Although my main focus insofar as reading is concerned is world literature, of late I have been immersing myself in mountaineering literature as well – the accounts and narratives of adventurists, both contemporary and legendary. Last year, PinoyMountaineer.com was sent a complementary copy of Bo Parfet’s “Die Trying” — and this was the first book we reviewed.
My latest read is Arlene Blum’s “Breaking Trail: A Climbing Life”. It is primarily an autobiography of adventure, but unlike most expedition narratives written by men; this book is written by a woman, which I think makes its perspective unique. Indeed, Arlene Blum is very candid about all the emotions she felt, from the “trying hard mountaineering wannabee” that she was in Washington – with her first two attempts ending up as failure – to one of the most accomplished female mountaineers in America, ultimately leading the first all-female successful attempts of Mt. McKinley and Annapurna. Moreover, she was the first American woman to attempt Mt. Everest.
There is no attempt to evoke grandeur or invoke greatness in all her achievements; but there is a pervasive, and continued sense of fascination which is among the most pure of emotions that a mountaineer can feel. After her first climb, she writes to her parents: “I just climbed almost to the top of Mt. Adams. It was the most beautiful place I’ve ever been and the best day of my life. The mountains are where I belong.”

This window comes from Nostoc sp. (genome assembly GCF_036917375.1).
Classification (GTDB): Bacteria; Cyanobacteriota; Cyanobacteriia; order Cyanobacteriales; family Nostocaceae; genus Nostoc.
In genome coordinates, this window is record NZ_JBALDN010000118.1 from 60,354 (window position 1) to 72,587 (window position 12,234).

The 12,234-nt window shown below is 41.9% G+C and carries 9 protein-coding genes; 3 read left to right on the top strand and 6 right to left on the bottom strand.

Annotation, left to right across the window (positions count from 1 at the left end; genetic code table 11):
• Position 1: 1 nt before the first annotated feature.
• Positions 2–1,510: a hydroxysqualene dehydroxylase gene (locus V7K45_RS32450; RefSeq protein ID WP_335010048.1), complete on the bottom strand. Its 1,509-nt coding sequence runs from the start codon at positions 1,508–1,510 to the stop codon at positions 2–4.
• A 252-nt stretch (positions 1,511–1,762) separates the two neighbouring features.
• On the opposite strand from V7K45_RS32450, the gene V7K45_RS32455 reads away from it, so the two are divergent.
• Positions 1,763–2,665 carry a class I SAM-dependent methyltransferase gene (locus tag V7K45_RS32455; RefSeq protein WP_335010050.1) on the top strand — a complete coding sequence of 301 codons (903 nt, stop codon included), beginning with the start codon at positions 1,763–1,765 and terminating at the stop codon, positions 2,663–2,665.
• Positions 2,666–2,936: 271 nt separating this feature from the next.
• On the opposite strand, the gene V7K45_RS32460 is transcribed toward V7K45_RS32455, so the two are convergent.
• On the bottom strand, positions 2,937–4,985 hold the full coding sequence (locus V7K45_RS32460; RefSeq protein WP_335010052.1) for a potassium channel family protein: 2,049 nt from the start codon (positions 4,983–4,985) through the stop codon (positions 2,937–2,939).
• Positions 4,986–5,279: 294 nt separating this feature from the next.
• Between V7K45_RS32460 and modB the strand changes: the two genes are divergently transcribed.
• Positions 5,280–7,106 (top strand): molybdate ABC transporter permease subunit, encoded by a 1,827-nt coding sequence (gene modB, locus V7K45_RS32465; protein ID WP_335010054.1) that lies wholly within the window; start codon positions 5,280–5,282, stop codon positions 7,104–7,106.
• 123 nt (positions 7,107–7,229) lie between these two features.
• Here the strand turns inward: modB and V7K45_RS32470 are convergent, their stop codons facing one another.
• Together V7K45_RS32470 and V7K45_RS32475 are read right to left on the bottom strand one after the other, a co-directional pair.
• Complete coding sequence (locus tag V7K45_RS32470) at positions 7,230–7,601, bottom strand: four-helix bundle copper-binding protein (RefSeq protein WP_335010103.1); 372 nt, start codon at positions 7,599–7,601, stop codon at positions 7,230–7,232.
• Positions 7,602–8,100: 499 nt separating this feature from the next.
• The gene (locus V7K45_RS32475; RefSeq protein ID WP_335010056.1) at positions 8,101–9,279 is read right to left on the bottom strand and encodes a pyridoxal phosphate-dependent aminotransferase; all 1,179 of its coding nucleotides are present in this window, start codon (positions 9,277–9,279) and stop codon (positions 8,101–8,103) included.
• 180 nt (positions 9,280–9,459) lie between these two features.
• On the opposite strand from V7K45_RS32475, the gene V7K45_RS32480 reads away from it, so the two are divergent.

The book goes on to narrate her life as a mountaineer — there is attention to the minor details, minor memories: it gives a fuller rendition of the mountaineering world, with its familiar host of characters, each with his or her motive in climbing mountains; each with his or her own unique background. Then, love and infatuation among mountaineers is also a theme she addressed, in a very candid way.
The sense of danger is still there — and she gives poignant, harrowing narratives of danger, risk, and loss in the mountains. This is of course part of mountaineering, and the risks go higher as the peaks go higher. In her expediton to Denali Peak (Mt. McKinley), she tells of the tragic death of he teammates Grace, who after reaching the summit, says, “I’m going to die here. Leave me in peace.”
Yet, more than the caution that must accompany our every step, the most important lesson of her book for me is that mountaineering is something that an ordinary person can achieve. The highest mountains do not belong to the strongest, but to the most determined and most passionate. Arlene Blum did not start as a “hardcore” woman; in fact, she described herself as a wannabee who idolized the “mountaineers” in her college. Yet she tried and tried. She had the passion to keep climbing — and this passion is the fuel that pushed her higher, further.
The book, I think, is a celebration of a life lived among the loftiest places on Earth. Therein lies the joy, the adventure, the breathlessness and the sheer delight in seeing what lies above and ahead. And a fascinated girl echoing all those who have walked the trails, saying and shouting: “The mountains are where I belong.”